On November 6, The Caravana Contra la Represión de Mexico (Caravana Against the Repression of the Mexican Government) visited UC Merced in collective efforts aimed to denounce government repression of femicide (female homicide), mysterious disappearances of citizens, and assassination. The speakers included family members of Aytozinapa’s 43 missing students, members of the Otomi indigenous community, family members of the June 2016 massacre that targeted teachers and students in Oaxaca, farm workers advocating against unfair labor practices and abuse made by Driscoll’s, teachers against the Education Reform Law that imperils their bargaining rights as teachers, and speakers who discussed the current femicide occurring in the state of Juarez, Mexico.

The student-run event began at 11:00 AM with tacos and duros. After the reception that included food and snacks for all, The Caravana spoke out to an audience of 100+ about the repressions they have face with the Mexican government. Bertha Garcia, mother of Brenda Garcia, who was kidnapped at age 17, discussed how femicide affected her life, “Ustedes, como mujeres, madres y padres saben que no hay nada más sagrado que nuestra familia. Yo ando buscando mi hija ya que las autoridades nunca an hecho nada.” (All of you here, women, mothers, and fathers understand how sacred family is. I am searching for my daughter since the authorities have chosen to do nothing.) She continued her speech on how the Mexican government’s negligence to take action on these matters has failed the families and women of Mexico. Although she received the “remains” of her daughter, Garcia still feels her daughter is alive.

The government has also failed the 43 students from Ayotzinapa. On September 2014, the college students took several buses as a form of transportation to Mexico City to commemorate the Tlatelolco Massacre of 1968. Sometime after that, police intercepted the buses, killing six people in the process, and rallied up the students to never be seen again. The government has not disclosed the students’ whereabouts, except for one student whose body was found mutilated according to LA Times. What is believed to be the groups’ remains were found in mass burial grounds but no definite answers were given. The families and citizens of Mexico are still waiting for answers.

The violence surrounding Mexico has created issues of fear, but citizens continue to fight. In Oaxaca, Lucía Gutierréz Nicolás was brutally attacked by police enforcement  on June 19 during a protest regarding an educational reform act; the Mexican government denied using any brutal force during the protest. “Hubieron ocho muertos y 300 heridos, el gobierno dice que no es cierto… Nosotros como víctimas ese día 19 teníamos una represión muy difícil, fueron ocho horas con batalla con los policía federales, con el pueblo. Ese día las clínicas se cerraron, los hospitales cerraron del parte del gobierno porque precisamente porque comunicaron para que no nos atendieran” (There were eight deaths and 300 wounded and the government says it’s not true… We are victims of that day on the 19 and were strongly repressed. The battle with the police and city lasted eight hours. That day the clinics and hospitals closed because the Mexican government called them and told them not to help us.) Gutierrez explains during the event.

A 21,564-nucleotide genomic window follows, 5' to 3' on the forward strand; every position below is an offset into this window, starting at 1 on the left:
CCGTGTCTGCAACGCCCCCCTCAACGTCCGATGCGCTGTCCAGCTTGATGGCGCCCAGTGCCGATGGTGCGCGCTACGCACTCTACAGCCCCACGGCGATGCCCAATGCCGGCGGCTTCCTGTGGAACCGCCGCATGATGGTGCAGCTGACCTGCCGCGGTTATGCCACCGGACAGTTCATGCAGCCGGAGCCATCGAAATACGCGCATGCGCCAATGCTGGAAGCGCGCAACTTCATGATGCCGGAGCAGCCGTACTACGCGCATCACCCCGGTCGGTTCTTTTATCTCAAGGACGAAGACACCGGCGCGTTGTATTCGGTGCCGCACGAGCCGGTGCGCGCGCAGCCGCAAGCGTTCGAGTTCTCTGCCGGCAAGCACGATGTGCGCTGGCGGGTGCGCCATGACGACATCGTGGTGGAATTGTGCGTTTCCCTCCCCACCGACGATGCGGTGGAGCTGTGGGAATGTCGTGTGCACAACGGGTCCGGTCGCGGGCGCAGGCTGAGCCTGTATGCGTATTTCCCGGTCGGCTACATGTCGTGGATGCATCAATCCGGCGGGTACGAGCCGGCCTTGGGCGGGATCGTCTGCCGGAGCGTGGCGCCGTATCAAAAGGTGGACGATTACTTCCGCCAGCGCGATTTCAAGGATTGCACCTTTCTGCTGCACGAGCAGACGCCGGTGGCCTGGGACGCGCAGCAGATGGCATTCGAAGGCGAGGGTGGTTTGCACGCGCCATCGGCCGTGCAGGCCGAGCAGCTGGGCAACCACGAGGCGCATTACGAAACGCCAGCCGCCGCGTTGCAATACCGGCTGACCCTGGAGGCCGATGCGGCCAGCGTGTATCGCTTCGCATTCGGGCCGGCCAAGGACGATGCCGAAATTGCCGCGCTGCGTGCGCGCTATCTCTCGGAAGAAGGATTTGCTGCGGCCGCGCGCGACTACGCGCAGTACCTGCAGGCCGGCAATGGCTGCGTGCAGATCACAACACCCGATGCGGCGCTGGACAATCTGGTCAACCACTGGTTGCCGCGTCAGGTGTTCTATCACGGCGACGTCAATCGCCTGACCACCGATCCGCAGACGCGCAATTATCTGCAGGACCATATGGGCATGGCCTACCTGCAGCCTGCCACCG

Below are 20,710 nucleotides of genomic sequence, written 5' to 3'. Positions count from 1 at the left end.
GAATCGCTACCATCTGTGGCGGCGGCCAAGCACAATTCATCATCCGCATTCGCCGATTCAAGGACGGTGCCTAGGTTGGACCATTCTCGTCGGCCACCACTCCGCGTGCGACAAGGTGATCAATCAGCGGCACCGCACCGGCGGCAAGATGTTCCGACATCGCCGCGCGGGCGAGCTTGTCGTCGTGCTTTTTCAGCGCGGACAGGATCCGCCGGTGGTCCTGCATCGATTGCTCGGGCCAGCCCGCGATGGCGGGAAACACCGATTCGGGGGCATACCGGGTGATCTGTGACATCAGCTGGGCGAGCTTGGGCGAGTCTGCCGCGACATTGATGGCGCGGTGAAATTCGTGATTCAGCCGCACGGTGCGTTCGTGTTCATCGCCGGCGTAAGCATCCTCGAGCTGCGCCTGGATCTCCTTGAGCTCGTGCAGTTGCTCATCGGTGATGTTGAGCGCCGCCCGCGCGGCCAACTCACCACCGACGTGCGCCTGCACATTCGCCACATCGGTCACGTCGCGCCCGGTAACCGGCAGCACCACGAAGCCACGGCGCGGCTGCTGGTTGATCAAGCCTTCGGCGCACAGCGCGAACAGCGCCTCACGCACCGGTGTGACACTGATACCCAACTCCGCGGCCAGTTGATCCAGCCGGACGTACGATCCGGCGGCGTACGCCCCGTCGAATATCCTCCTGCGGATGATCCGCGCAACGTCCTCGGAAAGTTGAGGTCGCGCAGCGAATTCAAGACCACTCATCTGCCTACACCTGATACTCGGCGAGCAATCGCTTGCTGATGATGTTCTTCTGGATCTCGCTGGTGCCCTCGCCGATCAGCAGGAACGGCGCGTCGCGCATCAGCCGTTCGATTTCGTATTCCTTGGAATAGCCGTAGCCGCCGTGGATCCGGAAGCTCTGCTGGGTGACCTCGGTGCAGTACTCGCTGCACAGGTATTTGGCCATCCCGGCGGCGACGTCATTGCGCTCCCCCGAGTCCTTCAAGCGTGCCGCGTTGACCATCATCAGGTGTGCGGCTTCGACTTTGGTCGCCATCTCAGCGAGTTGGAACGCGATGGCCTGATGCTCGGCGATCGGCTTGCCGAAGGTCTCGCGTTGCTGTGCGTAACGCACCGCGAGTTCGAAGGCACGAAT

Teachers such as Gutierrez protested the Mexican government’s budgeting tactics, claiming funds were wastefully used and was not in the interest of the students or teachers, who at times had gone months without pay. Gutierrez-Nicolas explained that it was in the government’s best interest to oppose education in order to continue to have power over its citizens.

The Caravana also discussed the labor abuse in Driscoll’s. Driscoll’s is an agricultural company that sells strawberries and other berries in the United States. Workers are paid only approximately $6 for 19 hours of labor work. Not only did they discuss the economic burden of being employed in an over-worked agricultural company but the negative repercussions it has on their children. The plants are sprayed with toxic pesticides that labor workers are exposed to. Children then receive second hand poisoning from interacting with their parents who are infested with toxic pesticides in their clothing. They urged the public to boycott the consumption of Driscoll’s until employers enact fair labor practices to all employees.

The Caravan came in coalition to denounce government repression and shed light to the social injustices manifested by the government’s failure to serve its people. The Somos Todos, We Are One event ended with 40-60 people holding hands in unity chanting for positive progression in their country.

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